*Dan Brown has topped yet another chart, although he might not be too pleased about this one. For the second consecutive year, his books have been the most-donated to British thrift store chain Oxfam.
*Are grocery stores the new libraries? In some towns, yes.
*Just when it seemed the media circus surrounding Amanda Cox couldn't get any more ridiculous, then came the news that a book featuring her views on spirituality, 9/11 and her poetry will be hitting stores later this year. Written by Rocco Girlanda, an Italian lawmaker who befriended the woman after her imprisonment for the murder of her roommate Meredith Kercher, it is the first step to what Knox hopes is a post-prison career of writing.
*Here's some vintage TV goodness. University of Kansas professor James Gunn interviewed Twilight Zone creator Rod Serling for his series "Science Fiction in Literature," but due to legal issues, the interview never aired. Now the never-seen footage is on YouTube.
*Seems like there's a graphic novel for everything nowadays - here's an interview with Catherine Anyago, the woman who just turned Joseph Conrad's Heart of Darkness into one. "I wanted to draw the reader in with seductive imagery," she explains, "and then show them that even in the most beautiful of settings, terrible things can happen."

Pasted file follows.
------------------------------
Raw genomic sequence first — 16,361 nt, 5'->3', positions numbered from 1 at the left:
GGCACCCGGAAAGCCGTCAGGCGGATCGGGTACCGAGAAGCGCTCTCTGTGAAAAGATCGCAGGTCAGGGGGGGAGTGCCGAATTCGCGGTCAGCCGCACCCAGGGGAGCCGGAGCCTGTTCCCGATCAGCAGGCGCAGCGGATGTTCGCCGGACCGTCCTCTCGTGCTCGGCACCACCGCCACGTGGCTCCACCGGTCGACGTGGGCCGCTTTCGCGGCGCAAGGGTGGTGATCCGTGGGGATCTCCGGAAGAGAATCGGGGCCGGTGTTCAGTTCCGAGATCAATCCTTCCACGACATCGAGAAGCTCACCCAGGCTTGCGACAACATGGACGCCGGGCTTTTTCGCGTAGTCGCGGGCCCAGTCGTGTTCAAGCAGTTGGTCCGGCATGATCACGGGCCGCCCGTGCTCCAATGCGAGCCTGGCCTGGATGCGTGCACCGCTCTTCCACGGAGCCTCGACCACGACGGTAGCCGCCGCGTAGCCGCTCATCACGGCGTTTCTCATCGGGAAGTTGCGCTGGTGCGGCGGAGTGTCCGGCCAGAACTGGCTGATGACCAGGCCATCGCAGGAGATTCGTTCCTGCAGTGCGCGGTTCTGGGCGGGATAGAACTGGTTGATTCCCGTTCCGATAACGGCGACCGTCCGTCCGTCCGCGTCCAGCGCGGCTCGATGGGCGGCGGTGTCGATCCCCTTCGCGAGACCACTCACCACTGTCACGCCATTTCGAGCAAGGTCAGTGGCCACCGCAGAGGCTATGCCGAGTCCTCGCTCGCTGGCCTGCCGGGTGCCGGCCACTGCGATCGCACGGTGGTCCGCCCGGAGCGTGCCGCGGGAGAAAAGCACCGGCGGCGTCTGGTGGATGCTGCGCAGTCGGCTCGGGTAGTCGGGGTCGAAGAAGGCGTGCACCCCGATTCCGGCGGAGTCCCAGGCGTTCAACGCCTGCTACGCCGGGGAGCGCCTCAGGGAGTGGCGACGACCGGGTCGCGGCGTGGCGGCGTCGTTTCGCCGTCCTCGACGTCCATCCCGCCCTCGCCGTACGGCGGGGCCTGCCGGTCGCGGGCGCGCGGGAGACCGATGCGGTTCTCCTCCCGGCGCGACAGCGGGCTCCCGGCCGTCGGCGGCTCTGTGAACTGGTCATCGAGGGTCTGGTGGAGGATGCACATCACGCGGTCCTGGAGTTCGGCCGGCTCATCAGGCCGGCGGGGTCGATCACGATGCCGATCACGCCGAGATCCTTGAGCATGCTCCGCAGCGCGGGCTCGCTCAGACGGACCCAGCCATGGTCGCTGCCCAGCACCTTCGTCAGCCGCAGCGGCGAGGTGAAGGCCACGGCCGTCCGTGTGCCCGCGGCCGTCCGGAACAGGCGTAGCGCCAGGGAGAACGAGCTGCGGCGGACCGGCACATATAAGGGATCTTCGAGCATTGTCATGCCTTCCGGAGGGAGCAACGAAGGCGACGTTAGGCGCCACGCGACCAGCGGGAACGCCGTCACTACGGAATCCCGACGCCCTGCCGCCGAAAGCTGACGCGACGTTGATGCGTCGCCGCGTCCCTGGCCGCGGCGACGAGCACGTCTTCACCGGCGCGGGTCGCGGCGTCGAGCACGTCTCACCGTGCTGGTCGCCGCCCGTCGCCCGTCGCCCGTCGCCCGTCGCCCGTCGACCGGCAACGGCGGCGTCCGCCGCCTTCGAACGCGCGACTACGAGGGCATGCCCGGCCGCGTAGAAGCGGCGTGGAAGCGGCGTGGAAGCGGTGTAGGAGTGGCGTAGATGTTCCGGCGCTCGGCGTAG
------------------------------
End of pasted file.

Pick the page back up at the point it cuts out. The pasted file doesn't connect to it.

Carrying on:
*What do Ernest Hemingway, William Faulkner and Kurt Vonnegut all have in common? (Apart from being some of the greatest male writers of modern day, of course.) They all have memorial libraries - at least, Vonnegut almost does. His is set to open this autumn in downtown Indianapolis. The part library, part museum will include displays of first editions of his work, his Purple Heart, a replica of his writing studio and, perhaps most heartening (or disheartening, depending on which way you look at it) to aspiring writers, some of his rejection letters. "We have boxes of rejection letters, letters saying 'You have no talent and we suggest you give up writing,'" Vonnegut's eldest daughter Edie said.
*It's official - John Cusack announced he will played Edgar Allan Poe in upcoming film The Raven. Director John McTeigue describes the story thusly: "There's basically a serial killer loose in 1850s Baltimore, and he's using Poe's stories as his methodology, so then he leaves clues at each murder and says it's up to Poe to find him before he kills (again)." How very Se7en it sounds.
*Has the digital print industry made the ultimate coup? Remarks by Nigel Portwood, chief executive of the Oxford University Press, sent shockwaves through the literary world after he was asked if the third edition of the Oxford English Dictionary would be appearing in print. "I don't think so." The Press hurriedly responded to the resulting outcry with a statement that no plans have been formalized concerning the next edition's release, which likely will not take place for at least another decade.